2. ^ a b Bai, Matt (May 28, 2006). “Can Bloggers Get Real?”. The New York Times Magazine. Retrieved December 19, 2022.
  3. ^ a b c Smith, Ben (March 13, 2018). “The Founder Of Daily Kos Just Launched A Massive New Polling Project”. BuzzFeed News. Archived from the original on November 12, 2020. Retrieved November 25, 2020.
  4. ^ a b c Smolkin, Rachel (June 2004). “The Expanding Blogosphere”. American Journalism Review. Retrieved December 20, 2022.
  5. ^ Cummings, William (August 4, 2020). “Sen. Lindsey Graham holds one-point lead in tight SC race for reelection, poll finds”. USA Today. Retrieved December 20, 2022.
  6. ^ Akin, Stephanie (October 15, 2018). “Money no object: Donations pour in for Dem hopefuls”. Orlando Sentinel. Retrieved December 20, 2022.
  7. ^ Dickenson, Tim (September 7, 2017). “Rise of the Grassroots”. Rolling Stone. Retrieved December 20, 2022.
  8. ^ a b Vogel, Kenneth P. (September 5, 2007). “Kos is media, federal ruling determines”. Politico. Retrieved December 22, 2022.
  9. ^ Lee, Jennifer 8. (July 26, 2004). “THE EYES OF THE NATION: THE INTERNET; Year of the Blog? Web Diarists Are Now Official Members of Convention Press Corps”. The New York Times. Retrieved December 27, 2022.{{cite news}}: CS1 maint: numeric names: authors list (link)
  10. ^ “Dailykos.com Traffic and Demographic Statistics by Quantcast”. Quantcast. Archived from the original on January 26, 2014. Retrieved December 29, 2013.
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  13. ^ Grim, Ryan (April 13, 2017). “Daily Kos Is Back”. HuffPost. Archived from the original on September 6, 2017. Retrieved September 4, 2017.
  14. ^ Grim, Ryan (April 10, 2015). “Daily Kos Is Back”. Retrieved September 10, 2023.
  15. ^ Cauterucci, Christina (January 21, 2022). “Arizona Democrats Have Turned On Kyrsten Sinema – Just 8 percent of her party’s voters view the senator favorably. What could she be thinking?”. Slate. Retrieved December 27, 2022.
  16. ^ Selby, W. Gardner (July 22, 2018). “Texas GOP claims recent poll shows Cruz leading O’Rourke by only 2 point”. San Antonio Express-News. Retrieved December 27, 2022.
  17. ^ Carpenter, Tim (September 25, 2018). “Online poll of Kansas governor’s race puts Laura Kelly slightly ahead of Kris Kobach”. Topeka Capital-Journal. Retrieved December 27, 2022.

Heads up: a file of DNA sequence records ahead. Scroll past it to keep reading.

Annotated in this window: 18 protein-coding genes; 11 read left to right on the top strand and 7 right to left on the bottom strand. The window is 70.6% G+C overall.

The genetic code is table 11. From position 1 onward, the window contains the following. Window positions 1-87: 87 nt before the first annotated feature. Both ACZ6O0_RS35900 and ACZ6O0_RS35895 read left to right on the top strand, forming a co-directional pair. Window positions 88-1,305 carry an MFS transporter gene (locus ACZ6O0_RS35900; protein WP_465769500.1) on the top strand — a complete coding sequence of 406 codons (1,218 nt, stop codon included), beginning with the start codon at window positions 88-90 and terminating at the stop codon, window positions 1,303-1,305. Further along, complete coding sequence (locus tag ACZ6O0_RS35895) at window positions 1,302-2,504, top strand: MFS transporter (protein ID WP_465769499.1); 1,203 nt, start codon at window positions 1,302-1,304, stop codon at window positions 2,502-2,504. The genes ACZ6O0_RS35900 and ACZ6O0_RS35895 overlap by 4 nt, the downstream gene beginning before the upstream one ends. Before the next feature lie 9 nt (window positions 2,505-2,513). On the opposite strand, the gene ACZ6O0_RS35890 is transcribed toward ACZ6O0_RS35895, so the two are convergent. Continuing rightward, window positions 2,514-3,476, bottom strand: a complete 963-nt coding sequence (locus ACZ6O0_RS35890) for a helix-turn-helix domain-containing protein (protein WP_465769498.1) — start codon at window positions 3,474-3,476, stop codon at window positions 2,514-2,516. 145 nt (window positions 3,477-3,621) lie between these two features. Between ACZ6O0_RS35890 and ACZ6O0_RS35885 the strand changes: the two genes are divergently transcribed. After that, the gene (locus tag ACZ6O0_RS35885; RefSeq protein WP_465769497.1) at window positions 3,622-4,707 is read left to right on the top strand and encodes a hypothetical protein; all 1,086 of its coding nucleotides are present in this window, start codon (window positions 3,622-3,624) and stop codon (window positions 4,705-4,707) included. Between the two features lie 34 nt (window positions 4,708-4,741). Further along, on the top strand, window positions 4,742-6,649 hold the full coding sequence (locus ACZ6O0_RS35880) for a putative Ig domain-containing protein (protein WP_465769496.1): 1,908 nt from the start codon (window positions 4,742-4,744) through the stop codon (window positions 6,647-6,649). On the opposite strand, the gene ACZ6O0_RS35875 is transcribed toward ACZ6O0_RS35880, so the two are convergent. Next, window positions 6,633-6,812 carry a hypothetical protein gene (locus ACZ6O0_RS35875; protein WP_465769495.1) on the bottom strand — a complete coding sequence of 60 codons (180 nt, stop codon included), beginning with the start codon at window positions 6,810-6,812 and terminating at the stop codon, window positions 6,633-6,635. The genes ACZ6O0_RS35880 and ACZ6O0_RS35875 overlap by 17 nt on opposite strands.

18. ^ Benton, Joshua (October 5, 2018). “Here’s how much Americans trust 38 major news organizations (hint: not all that much!)”. Nieman Lab. Archived from the original on December 8, 2020. Retrieved July 1, 2021.
  19. ^ Merid, Feven (March 22, 2021). “Seeing through a new Prism”. Columbia Journalism Review. Retrieved December 30, 2022.
  20. ^ Tameez, Hanaa’ (October 20, 2020). “Prism, a news site led by women of color, centers the voices of marginalized people in its reporting”. Neiman Journalism Lab. Retrieved December 30, 2022.
  21. ^ Syed, Moiz; Willis, Derek (July 7, 2020). “Kos Media, LLC – Coronavirus Bailouts – ProPublica”. ProPublica. Archived from the original on July 11, 2020. Retrieved July 10, 2020.
  22. ^ James Bikales (July 6, 2020). “Here are the major media companies that received coronavirus relief loans”. The Hill. Archived from the original on July 10, 2020. Retrieved July 10, 2020.
  23. ^ Solomon, Deborah (March 19, 2006). “Kos Célèbre”. The New York Times. Retrieved April 13, 2022. As the founder of the left-leaning Daily Kos, the largest political blog in the country, did you find it hard to write ‘Crashing the Gate,’ an actual book, as opposed to your usual raw and episodic three-sentence musings?
  24. ^ Benkler, Yochai (October 6, 2020). “A Political Economy of the Origins of Asymmetric Propaganda in American Media”. In Bennett, W. Lance; Livingston, Steven (eds.). The Disinformation Age Politics, Technology, and Disruptive Communication in the United States. Cambridge University Press. pp. 43–66. doi:10.1017/9781108914628. ISBN 9781108914628. newer left-activist sites like the Daily Kos … while sites on the left, like the Daily Kos, emphasized …